27. PAC, RG 10, Vol. 3722, File 24,161 (October 26, 1885). In 1900 the same point concerning land quality and settlement was used to justify not treating with the Indians, see PAC, RG 10, Vol. 3722, File 24,161 (17 December 1900).
29. Prior to 1887 the Split Lake band traded at York Factory and with generally unfavorable economic conditions on the coastal lowlands there was a migration to Split Lake in the 1880s. Clearly the treaty signed in 1876 could not deal with this. The Department did not seem to be informed about the development of the Split Lake settlement. Concerning the Split lake entitlement to treaty see PAC, RG 10, Vol. 4009, File 249, 462, pt. 1 (5 October 1905).
32. PAC, RG 10, Vol. 4009, File 249,462, pt. 1 (14 February 1908). On the question of Split Lake Indians and a treaty, J. D. McLean stated: “The Department does not feel disposed to hurry matters,” PAC, RG 10, Vol. 4009, File 249,462, pt. 1 (11 April 1907).
33. OAC, RG 10, Vol. 4009, File 249,462, pt. 1 (21 March 1907). There is no clear discussion about a new treaty, however, a new treaty would have opened the negotiating process to greater Indian demands.
34. In fact, a memo recommended extending Treaty Ten across to the western border of Treaty Nine. The unsettled Manitoba-Ontario boundary may have presented a problem for this proposed vast extension of Treaty Ten. See PAC, RG 10, Vol. 4009, File 249,462, pt. 1 (14 and 22 February 1908). Semmens commission was given by Privy Council Order 1114, 12 May 1908.
36. Semmens had recommended a three dollar gratuity in 1907. PAC, RG 10, Vol. 4009, File 249,462, pt. 1 (17 October 1907). No reason was given for dropping the adhesion to Treaty Ten, however, the idea of a three or five dollar gratuity was accepted. PAC, RG 10, Vol. 4009, File 249,462, pt. 1 (29 May 1908).
44. Laird added: “The letter is mainly useful in showing that the Indians will have to be carefully and wisely dealt with in order to ensure the success of the negotiations.” PAC, RG 10, Vol. 4009, File 249,462, pt. 1 (30 October 1907).
51. This is apparent from Semmens’s diaries and reports of the treaty party, for example see PAC, RG 10, Vol. 4009, File 249,462, pt. 1 (30 August 1908), as well, A.V. Thomas was a member of the treaty party in 1910 and his reports indicate the adhesions did not involve long drawn out talks. See Thomas, op. cit., p. 13.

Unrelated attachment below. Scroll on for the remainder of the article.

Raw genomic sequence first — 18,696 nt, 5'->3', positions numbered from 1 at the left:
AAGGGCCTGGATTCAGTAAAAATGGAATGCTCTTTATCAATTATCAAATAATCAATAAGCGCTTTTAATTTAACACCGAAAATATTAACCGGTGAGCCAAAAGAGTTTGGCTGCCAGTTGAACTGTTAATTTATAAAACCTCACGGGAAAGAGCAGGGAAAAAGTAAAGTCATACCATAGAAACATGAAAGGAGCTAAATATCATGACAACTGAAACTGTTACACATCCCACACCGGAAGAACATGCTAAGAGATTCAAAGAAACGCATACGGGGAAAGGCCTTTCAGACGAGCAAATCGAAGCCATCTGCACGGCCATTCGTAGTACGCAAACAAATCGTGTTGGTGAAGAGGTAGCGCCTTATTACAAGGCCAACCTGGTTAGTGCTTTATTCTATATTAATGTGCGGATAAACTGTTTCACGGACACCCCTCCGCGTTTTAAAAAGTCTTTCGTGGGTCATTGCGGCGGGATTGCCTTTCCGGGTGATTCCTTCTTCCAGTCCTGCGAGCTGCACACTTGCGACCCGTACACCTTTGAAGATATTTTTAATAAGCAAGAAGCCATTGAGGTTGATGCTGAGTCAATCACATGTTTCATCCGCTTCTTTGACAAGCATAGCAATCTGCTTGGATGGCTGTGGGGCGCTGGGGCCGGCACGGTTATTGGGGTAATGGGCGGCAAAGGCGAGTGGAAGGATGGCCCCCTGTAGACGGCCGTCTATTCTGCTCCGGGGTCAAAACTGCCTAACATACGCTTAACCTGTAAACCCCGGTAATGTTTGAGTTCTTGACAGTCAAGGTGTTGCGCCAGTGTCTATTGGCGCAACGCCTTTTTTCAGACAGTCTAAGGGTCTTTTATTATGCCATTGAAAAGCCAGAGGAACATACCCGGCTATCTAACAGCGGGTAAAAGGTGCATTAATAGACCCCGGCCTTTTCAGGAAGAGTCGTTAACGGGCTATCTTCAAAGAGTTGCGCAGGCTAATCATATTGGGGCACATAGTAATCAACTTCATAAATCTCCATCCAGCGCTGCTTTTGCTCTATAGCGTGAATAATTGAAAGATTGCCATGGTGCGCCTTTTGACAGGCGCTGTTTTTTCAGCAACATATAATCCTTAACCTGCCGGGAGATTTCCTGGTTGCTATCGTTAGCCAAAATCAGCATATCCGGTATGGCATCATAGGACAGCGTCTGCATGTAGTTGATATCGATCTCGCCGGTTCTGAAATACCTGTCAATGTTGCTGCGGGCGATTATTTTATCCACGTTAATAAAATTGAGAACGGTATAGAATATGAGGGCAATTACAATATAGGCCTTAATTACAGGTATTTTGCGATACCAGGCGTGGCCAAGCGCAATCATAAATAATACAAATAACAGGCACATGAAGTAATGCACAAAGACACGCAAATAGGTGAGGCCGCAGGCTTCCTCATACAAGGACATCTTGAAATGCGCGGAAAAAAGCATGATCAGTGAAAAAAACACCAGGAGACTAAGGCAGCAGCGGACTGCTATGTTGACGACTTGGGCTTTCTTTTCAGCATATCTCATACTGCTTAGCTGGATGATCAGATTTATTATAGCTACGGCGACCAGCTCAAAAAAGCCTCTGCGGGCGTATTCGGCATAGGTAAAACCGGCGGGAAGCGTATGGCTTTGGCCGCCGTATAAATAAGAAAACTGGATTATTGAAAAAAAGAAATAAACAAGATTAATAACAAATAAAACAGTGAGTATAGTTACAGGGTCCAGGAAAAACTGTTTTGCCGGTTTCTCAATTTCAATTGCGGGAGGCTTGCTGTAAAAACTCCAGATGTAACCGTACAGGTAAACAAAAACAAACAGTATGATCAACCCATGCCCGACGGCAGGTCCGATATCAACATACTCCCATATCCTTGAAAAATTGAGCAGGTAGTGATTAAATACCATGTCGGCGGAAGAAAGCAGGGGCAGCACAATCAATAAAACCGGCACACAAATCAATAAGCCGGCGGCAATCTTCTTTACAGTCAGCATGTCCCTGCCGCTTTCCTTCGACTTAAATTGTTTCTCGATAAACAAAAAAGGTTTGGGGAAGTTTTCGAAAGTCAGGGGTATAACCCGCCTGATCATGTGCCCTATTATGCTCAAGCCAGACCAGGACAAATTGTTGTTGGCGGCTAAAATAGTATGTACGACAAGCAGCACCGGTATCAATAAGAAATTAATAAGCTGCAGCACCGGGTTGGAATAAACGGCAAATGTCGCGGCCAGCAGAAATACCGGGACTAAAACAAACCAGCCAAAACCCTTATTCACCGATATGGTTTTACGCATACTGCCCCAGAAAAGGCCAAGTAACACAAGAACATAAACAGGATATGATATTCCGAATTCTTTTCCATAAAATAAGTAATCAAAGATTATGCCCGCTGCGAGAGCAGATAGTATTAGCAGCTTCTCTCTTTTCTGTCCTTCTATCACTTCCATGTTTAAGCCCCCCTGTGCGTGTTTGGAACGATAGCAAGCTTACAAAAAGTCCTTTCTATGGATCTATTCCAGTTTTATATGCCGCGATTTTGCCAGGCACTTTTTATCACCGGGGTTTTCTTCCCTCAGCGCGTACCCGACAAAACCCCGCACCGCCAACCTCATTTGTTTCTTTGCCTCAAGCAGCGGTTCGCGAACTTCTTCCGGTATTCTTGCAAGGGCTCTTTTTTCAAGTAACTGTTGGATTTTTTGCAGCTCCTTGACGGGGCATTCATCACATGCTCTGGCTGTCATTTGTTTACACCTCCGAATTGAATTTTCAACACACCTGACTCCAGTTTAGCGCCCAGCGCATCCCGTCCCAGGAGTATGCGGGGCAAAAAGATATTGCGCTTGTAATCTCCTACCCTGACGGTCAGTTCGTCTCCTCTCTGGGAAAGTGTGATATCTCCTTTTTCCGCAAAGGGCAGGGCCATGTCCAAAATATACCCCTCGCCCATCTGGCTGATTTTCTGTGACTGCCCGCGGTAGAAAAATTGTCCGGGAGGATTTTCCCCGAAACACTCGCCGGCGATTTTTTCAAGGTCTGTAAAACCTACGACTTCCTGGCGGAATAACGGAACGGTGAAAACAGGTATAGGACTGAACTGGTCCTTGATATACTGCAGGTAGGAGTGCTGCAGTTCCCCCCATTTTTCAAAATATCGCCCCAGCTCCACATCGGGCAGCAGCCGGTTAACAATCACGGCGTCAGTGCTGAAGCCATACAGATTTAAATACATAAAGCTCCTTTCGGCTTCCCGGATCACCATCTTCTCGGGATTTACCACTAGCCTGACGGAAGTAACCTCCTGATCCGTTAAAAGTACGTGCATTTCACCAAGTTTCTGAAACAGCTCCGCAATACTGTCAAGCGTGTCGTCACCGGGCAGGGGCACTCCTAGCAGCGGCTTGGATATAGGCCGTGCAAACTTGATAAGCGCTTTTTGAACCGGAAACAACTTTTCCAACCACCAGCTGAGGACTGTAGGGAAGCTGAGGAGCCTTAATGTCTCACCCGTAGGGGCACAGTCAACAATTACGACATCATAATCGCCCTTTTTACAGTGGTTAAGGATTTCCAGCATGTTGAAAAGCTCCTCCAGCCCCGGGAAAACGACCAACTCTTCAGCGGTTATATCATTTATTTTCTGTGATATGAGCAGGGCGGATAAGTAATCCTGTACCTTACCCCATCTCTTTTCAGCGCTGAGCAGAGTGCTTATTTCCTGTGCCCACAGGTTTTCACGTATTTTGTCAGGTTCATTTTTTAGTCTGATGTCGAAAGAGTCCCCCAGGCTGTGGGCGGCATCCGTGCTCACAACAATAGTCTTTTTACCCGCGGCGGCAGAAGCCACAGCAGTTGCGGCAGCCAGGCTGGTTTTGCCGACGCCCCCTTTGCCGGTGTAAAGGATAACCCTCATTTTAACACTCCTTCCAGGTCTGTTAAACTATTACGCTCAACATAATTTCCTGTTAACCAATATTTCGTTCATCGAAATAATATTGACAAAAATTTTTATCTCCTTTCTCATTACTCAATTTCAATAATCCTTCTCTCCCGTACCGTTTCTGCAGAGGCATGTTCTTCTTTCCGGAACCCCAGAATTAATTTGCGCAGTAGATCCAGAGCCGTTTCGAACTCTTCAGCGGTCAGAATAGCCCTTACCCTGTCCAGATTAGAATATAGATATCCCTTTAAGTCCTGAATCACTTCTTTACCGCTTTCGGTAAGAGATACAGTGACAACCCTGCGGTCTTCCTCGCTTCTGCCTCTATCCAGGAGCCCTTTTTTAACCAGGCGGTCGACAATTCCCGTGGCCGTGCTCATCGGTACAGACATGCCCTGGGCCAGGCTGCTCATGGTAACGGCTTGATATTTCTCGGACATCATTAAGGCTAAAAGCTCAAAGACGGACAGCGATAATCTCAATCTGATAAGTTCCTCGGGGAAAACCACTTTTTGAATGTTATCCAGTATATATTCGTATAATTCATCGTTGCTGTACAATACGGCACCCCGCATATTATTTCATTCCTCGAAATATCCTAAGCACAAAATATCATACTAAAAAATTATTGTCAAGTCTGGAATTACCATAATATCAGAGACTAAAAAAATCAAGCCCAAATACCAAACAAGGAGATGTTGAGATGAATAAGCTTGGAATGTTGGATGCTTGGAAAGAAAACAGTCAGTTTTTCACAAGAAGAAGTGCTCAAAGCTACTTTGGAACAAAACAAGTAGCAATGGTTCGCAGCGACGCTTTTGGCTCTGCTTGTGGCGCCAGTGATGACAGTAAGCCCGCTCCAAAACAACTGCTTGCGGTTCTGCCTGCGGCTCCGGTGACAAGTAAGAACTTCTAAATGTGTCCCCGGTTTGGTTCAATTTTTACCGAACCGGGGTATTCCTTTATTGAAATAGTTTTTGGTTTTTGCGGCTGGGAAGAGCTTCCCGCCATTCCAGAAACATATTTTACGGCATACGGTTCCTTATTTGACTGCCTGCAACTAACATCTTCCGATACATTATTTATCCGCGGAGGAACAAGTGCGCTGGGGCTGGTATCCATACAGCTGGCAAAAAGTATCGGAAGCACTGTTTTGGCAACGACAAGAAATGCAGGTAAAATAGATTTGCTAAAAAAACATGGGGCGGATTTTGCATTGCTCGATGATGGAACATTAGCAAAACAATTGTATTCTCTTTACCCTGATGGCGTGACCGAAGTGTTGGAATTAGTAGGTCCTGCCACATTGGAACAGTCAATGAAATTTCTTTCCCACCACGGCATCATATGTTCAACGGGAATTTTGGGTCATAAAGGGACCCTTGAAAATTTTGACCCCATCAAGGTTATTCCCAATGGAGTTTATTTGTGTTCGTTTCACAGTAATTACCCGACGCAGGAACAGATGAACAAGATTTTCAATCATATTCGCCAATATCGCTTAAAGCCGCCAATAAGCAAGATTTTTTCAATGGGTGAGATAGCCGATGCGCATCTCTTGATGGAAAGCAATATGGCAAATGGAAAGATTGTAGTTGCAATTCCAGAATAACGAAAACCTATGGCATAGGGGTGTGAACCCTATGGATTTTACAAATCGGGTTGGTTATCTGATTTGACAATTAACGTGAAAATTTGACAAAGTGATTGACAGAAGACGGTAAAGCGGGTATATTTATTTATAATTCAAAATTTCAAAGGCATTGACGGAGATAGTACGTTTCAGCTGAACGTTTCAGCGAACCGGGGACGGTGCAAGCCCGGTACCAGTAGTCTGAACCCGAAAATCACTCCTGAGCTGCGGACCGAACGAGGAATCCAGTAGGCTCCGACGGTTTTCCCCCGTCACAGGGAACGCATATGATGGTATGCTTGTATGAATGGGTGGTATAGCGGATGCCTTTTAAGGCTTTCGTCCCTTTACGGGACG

52. These local white men included Sergeant O. D. Butler of the Royal North West Mounted Police, A. Flett of the HBC and Rev. Fox of the Church of England. PAC, RG 10, Vol. 4009, File 249,462, pt. 1 (30 August 1908).
54. Thomas, “Bringing into Treaty,” p. 13. Semmens was a little prone to paternalism, in the year of the last adhesion he declared: “It is equally pleasant to be able to bear testimony to the faithful determination of the Indian Department to keep faith with the Indians, to fulfill all promises made, to meet the wants of the sick and helpless poor, to correct all possible wrong, and save the wards of the government from both themselves and their enemies.” CSP, 1912, Indian Affairs, No. 27, p. 119.
57. PAC, RG 10, Vol. 4009, File 249,462, pt. 1 (5 June 1908). At York Factory Semmens used the Rev. Fairies as an interpreter. PAC, RG 10, Vol. 4009, File 249,462, pt. 1A (Report on 1910 treaty party).
59. Semmens’s commission involved three tasks: take adhesions of Non-Treaty Indians, negotiate adhesions with bands, and take scrip applications. This was performed during several months of summer travel and he was 60 years old in 1910. With respect to this incorrect adhesion, it is not clear how the Department handled this problem. While the Department’s criticism of Semmens error was harsh, they did not write to him until 12 May 1909; long after the adhesion had been approved by Privy Council Order 2662 (5 December 1909). See PAC, RG 10, Vol. 4009, File 249,462, pt. 1 (12 May 1909).